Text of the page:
The legally-permitted “Unite the Right” rally scheduled for yesterday – Saturday, August 12th, 2017 – to protest the removal of a statue of Confederate General Robert E. Lee by the City Council (part of the ongoing purge of Southern and Confederate iconography, and in fact much other historic iconography as well), and in the process to serve as a rallying cry for conservatives and others on the rightward side of the social and political spectrum to come together against the mass of cultural Marxists and social-justice warriors arrayed against anything and everything conservative, traditional, or classic in our present-day culture, didn’t take long to go awry.
What was intended to be a peaceful rally turned violent when radical Left-wing groups like Antifa and Black Lives Matter showed up and began showering the rally attendees with expletives, punches, pepper spray, and water balloons filled with urine, feces, paint, and other noxious substances. Unsurprisingly, some of those so attacked fought back. But did the local and national news media broadcast stories about a peaceful, permitted rally being attacked by extremists? Nope. Instead, all the news media could do was accuse those present at the rally of being right-wing racists, neo-Nazis, and white supremacists.
A picture has surfaced of the New York City skyline back in 1956, which shows three buildings decorated with window crosses for Easter. Featured in a newspaper article, [the photograph] shows the buildings lit up with huge crosses.
The article accompanying the picture (warning: extremely add-heavy and slow-loading page) comments,
“Things were a lot different 60 years ago. For one, public displays of Christianity were something that, regardless of your political affiliation, could be appreciated and admired by all. This is not the case anymore…
“Whoever took this photo probably would never have guessed that over 60 years later, this country would have morphed into a society that would erase any display of Christian faith from the public square under the guise of tolerance, multiculturalism, and secularism.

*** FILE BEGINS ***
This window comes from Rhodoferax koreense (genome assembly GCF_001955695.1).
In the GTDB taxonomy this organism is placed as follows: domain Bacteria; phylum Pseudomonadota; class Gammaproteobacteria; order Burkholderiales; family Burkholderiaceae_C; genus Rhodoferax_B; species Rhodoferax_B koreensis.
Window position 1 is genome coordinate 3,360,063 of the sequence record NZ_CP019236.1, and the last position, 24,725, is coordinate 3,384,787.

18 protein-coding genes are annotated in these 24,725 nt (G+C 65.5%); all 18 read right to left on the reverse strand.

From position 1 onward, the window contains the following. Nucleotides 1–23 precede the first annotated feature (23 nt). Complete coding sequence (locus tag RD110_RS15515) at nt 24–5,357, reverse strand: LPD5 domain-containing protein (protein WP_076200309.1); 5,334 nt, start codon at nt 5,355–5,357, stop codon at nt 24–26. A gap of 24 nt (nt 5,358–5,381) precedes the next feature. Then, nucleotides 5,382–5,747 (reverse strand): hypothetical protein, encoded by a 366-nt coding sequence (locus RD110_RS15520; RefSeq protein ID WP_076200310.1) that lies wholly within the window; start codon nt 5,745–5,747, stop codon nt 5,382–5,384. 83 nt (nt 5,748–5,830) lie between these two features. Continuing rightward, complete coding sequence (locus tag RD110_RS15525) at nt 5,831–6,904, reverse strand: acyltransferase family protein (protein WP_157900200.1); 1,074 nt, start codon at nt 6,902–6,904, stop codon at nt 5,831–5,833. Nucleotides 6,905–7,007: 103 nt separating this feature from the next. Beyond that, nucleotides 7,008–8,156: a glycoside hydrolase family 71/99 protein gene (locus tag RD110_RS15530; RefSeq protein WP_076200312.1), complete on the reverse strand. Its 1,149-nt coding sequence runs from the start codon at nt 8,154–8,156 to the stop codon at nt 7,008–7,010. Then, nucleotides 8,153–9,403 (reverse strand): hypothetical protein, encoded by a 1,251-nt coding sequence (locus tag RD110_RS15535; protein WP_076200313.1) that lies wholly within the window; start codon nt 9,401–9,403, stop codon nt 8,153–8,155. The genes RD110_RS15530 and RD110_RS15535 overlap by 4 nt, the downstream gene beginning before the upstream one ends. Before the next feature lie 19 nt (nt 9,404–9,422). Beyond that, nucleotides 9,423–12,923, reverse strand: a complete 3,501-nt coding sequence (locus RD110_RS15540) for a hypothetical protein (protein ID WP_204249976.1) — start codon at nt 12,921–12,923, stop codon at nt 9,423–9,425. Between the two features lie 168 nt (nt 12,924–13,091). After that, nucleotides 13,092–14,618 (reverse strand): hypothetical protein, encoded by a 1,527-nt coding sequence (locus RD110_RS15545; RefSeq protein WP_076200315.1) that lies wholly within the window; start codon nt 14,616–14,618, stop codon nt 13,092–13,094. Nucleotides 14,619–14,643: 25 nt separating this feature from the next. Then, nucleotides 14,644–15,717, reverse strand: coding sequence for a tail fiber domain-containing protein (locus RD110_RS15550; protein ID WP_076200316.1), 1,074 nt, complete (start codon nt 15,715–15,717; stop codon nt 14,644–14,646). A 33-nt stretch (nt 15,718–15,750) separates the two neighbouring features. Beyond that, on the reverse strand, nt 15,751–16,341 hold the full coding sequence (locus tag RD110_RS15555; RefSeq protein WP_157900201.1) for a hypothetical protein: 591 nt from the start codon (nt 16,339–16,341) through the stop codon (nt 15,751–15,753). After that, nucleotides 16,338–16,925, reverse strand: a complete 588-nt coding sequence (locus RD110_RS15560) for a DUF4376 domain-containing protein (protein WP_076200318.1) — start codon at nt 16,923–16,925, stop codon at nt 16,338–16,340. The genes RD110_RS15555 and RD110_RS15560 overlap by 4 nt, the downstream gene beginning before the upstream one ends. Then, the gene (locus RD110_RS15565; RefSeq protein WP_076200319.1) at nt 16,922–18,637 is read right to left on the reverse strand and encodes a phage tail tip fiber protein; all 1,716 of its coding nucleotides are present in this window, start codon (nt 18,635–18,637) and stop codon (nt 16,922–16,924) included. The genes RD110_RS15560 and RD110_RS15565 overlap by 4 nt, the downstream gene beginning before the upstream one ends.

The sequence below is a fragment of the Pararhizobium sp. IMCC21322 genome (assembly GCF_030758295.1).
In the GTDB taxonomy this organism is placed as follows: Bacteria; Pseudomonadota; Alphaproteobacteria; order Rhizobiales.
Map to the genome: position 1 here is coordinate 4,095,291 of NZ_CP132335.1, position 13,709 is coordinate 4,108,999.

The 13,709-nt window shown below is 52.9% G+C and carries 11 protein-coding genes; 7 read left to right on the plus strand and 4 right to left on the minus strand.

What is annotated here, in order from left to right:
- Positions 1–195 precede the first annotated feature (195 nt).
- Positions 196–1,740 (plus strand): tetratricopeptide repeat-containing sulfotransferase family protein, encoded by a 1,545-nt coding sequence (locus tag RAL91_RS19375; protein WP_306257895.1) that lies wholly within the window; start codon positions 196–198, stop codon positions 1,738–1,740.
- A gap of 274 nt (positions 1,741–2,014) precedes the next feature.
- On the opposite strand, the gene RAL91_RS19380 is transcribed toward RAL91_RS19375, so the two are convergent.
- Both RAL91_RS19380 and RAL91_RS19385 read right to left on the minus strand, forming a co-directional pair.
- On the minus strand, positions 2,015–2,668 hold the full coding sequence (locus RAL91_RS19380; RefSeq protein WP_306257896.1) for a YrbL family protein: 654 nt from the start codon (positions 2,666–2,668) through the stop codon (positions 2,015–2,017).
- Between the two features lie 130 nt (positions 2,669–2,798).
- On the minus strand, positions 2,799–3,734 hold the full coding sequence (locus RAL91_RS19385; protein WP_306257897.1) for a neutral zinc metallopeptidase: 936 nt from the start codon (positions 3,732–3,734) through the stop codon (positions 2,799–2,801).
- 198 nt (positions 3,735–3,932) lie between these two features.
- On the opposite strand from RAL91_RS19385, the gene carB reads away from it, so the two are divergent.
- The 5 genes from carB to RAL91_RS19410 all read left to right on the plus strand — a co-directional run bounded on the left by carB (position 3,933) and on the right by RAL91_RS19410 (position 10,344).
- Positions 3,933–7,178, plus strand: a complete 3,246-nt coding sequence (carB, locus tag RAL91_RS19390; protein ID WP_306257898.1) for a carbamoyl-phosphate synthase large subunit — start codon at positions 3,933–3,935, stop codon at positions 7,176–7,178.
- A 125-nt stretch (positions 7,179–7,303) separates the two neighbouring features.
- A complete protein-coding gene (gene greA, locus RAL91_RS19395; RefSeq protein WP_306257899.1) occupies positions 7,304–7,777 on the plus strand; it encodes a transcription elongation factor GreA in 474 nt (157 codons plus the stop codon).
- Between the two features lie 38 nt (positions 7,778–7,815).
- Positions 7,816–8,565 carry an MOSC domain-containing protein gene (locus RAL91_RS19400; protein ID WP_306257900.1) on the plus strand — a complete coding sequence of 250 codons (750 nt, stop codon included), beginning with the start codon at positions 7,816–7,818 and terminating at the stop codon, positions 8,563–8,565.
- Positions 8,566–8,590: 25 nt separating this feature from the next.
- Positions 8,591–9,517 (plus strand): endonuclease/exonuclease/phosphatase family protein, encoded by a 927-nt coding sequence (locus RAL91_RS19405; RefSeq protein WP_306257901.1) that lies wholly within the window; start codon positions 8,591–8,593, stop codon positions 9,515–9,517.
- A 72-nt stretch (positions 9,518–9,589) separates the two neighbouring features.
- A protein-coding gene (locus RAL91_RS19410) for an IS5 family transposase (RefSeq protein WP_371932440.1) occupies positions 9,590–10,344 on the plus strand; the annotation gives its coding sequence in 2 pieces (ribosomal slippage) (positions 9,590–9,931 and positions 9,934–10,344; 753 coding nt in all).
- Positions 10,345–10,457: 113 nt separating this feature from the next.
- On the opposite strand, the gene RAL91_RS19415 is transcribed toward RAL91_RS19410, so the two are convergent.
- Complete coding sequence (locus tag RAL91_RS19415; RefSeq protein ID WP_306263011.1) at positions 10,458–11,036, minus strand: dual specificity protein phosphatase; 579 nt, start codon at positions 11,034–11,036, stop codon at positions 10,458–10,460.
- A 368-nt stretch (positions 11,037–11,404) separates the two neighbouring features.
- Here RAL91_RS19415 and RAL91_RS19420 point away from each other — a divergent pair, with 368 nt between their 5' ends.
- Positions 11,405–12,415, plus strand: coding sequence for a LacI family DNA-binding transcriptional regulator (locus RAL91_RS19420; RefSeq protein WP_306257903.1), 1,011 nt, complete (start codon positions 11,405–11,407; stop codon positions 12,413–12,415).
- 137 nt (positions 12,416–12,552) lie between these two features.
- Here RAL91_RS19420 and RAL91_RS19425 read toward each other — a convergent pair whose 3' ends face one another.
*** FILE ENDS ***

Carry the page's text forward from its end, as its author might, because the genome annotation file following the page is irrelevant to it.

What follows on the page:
“Even our holidays, which have been a tradition in this country for generations, are under threat. No longer is it appropriate to say ‘Merry Christmas.’ We are supposed to say ‘Happy Holidays’ to be respectful of other spiritual faiths. Of course, this is less about being multicultural and more about being anti-Christian and anti-tradition.
“This picture shows a world that makes progressive-secularists furious. It was a world where free speech actually included freedom for Christians to express their faith, without fear of censorship, mockery, or even lawsuits being leveled against them.”
As Archie Bunker would have said, “those were the days!”
Somewhat surprised to see this, coming from the Boston Globe! But as my dear father used to say, “even a stopped clock is right twice a day.” Of course, the author, Stephen Kinzer, has to take a few digs at the Trump administration. But in general, I think he is pretty squarely on:
“Russia does not threaten any vital American interest. Its policies in Syria and the rest of the Middle East are in line with America’s stated desire to crush militant fanatics. Its wariness of China matches our own. As for charges that Russia intervened in an American election, they are serious and deserve investigation — but hardly the basis for howls of anger from a country that is the world champion in manipulating foreign elections.”
Touché! Kinzer goes on to point out,